Staying mentally healthy and strong has been at the crux of many life milestones, including career success and relationship satisfaction. The article explores whether this sense of well-being progressively change as an individual grows older.
According to a new report published in Psychological Science, there’s very good reason to be hopeful. The studies reveal that feelings of well-being tend to increase with age. However an individual’s overall health, both mental and physical, depends on the era they were born.
Psychological scientist Angelina R. Sutin of Florida State University College of Medicine conducted the study while at the National Institute on Aging (NIA) at the National Institutes of Health (NIH). She and her fellow researchers predicted that people born around the same time might share unique experiences that shape the way they evaluate life. They hypothesized that the level of well-being a person reports would, therefore, vary according to his or her birth year.
To form the basis of their thinking, Sutin and her team examined data from several thousand people over 30 years, including over 10,000 reports on well-being, health, and other factors. The result: Older adults had lower levels of wellbeing than younger and middle-aged adults.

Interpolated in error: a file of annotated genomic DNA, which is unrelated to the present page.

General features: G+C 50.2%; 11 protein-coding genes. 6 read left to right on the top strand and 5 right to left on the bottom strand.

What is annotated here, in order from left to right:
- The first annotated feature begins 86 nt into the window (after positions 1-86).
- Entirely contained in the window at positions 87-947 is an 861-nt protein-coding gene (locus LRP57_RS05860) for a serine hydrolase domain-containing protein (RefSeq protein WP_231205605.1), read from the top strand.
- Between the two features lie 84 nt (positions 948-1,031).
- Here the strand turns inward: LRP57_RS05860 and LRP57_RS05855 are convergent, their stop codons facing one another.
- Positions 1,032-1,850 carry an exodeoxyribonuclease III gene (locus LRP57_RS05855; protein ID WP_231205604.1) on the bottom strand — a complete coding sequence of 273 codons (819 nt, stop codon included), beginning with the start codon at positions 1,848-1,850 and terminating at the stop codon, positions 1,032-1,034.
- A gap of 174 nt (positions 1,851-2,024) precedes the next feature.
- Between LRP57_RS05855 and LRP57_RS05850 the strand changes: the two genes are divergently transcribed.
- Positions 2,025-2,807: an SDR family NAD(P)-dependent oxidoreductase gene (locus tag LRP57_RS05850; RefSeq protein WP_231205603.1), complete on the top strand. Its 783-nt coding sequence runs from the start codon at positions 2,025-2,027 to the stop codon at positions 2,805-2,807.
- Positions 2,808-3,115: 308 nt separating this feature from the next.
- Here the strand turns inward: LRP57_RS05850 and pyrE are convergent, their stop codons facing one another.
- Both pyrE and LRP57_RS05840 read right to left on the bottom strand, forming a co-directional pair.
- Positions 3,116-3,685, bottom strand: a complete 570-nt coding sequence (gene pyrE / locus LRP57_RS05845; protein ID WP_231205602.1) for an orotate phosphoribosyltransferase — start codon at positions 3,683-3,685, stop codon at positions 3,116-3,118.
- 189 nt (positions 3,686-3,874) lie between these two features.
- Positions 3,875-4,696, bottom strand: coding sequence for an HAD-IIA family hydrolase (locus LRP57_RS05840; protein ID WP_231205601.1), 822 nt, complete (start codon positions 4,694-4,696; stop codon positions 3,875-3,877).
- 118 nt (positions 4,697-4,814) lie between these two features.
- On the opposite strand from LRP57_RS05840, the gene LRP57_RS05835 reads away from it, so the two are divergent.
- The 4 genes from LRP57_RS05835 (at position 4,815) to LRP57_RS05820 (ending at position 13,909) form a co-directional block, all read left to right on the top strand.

But when Sutin and her colleagues analyzed that specific data while taking into account births that took place around the same time, it was observed that life satisfaction increased over the participants’ lifetimes.
Why the different results? According to Sutin and her researchers, the level of well-being of cohorts born in the early part of the 20th century, particularly those who lived through the Great Depression, was substantially lower than the level of well-being of individuals who grew up during more prosperous times. This could possibly be due to the latter’s exposure to increased educational opportunities, booming economic prosperity, and the expansion of social and public programs over the latter half of the 20th century.
What does this mean for today’s younger generations? According to Sutin, “As young adults today enter a stagnant workforce, the challenges of high unemployment may have implications for their well-being that long outlast the period of joblessness. Economic turmoil may impede psychological, as well as financial, growth even decades after times get better.”